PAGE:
Asian-American groups filed a federal lawsuit challenging Harvard University’s affirmative action policies as discriminatory, and the Justice Department backs of plaintiffs who say the university is discriminating against Asian-American applicants. (I wrote about the lawsuit here.) Of course they are discriminatory. In its quest for “diversity,” Harvard and other schools have penalized Asian-Americans, who confound Charles Murray-haters and racial-privilege mongers by being disproportionately excellent in academics. On a level playing field, in a purely merit-based admission system, they would dominate elite institutions, with numbers far beyond what demographics alone would predict. Can’t have that! (This the leftist reaction, and they run U.S. education. My reaction: what an inspiring American success story!) Thus Harvard and other schools have used de facto quotas to reject Asian Americans who would have been admitted easily if they were a different color.
Outgoing Harvard President Drew Faust, a feminist proto-totalitarian who has shown an eagerness to stomp on basic human rights like speech, due process and association during her disastrous tenure, sent the campus a message this week attacking the law suit. Here it is:
Dear Members of the Harvard Community,
In the weeks and months ahead, a lawsuit aimed to compromise Harvard’s ability to compose a diverse student body will move forward in the courts and in the media. As the case proceeds, an organization called Students for Fair Admissions—formed in part to oppose Harvard’s commitment to diversity—will seek to paint an unfamiliar and inaccurate image of our community and our admissions processes, including by raising allegations of discrimination against Asian-American applicants to Harvard College. These claims will rely on misleading, selectively presented data taken out of context. Their intent is to question the integrity of the undergraduate admissions process and to advance a divisive agenda. Please see here for more information about the case.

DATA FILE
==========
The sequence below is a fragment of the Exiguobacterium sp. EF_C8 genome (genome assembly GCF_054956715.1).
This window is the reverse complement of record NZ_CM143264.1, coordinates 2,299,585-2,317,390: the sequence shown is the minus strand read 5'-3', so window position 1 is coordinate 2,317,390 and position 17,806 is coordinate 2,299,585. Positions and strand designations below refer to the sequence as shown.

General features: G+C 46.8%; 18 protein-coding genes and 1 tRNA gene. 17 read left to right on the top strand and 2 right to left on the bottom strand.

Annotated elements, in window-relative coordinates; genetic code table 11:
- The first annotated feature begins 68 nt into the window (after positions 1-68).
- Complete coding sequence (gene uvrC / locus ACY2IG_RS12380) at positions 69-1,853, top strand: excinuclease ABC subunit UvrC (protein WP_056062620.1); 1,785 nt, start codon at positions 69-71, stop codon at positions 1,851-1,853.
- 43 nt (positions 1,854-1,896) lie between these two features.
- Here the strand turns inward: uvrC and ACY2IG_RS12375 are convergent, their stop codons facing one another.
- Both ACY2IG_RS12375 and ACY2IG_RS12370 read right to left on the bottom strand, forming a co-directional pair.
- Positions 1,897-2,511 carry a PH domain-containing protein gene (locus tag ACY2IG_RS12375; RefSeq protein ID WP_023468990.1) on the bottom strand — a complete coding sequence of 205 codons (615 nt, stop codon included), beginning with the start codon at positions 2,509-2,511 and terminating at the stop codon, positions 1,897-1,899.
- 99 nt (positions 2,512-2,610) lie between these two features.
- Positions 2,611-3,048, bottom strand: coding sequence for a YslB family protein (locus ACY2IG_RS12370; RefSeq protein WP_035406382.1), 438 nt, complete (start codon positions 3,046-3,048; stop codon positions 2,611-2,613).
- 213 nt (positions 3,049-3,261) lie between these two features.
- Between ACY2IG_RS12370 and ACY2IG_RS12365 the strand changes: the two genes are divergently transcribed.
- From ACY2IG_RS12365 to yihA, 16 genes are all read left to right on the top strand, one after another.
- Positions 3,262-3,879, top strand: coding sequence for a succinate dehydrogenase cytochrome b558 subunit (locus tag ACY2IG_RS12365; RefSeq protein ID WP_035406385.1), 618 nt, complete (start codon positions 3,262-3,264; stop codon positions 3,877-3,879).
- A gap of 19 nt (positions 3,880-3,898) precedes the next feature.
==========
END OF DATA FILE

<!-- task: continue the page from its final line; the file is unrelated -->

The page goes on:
Year after year, Harvard brings together a community that is the most varied and diverse that any of us is likely ever to encounter. Harvard students benefit from working and living alongside people of different backgrounds, experiences, and perspectives as they prepare for the complex world that awaits them and their considerable talents.
I have affirmed in the past, and do so again today, that Harvard will vigorously defend its longstanding values and the processes by which it seeks to create a diverse educational community. We will stand behind an approach that has been held up as legal and fair by the Supreme Court, one that relies on broad and extensive outreach to exceptional students in order to attract excellence from all backgrounds.
As this case generates widespread attention and comment, Harvard will react swiftly and thoughtfully to defend diversity as the source of our strength and our excellence—and to affirm the integrity of our admissions process. A diverse student body enables us to enrich, to educate, and to challenge one another. As a university community, we are bound across differences by a shared commitment to learning, to pursuing truth, and to embracing the rigor and respect of argument and evidence. We never give up on the promise of a world made better by an assumption revisited, an understanding expanded, or a truth questioned—again and again and again.
Last month, I presided over our Commencement Exercises for a final time and reveled in the accomplishments of our graduates and alumni, and in the joy and pride of the faculty who educated them, the staff who enabled their manifold successes, and the family members who helped nurture them and their aspirations. Tercentenary Theatre was filled with individuals from the widest range of backgrounds and life experiences. It was a powerful reminder that the heart of this extraordinary institution is its people.
Now, we have an opportunity to stand together and to defend the ideals and the people that make our community so extraordinary. I am committed to ensuring that veritas will prevail.
Such transparent deceit is seldom trumpeted so loudly.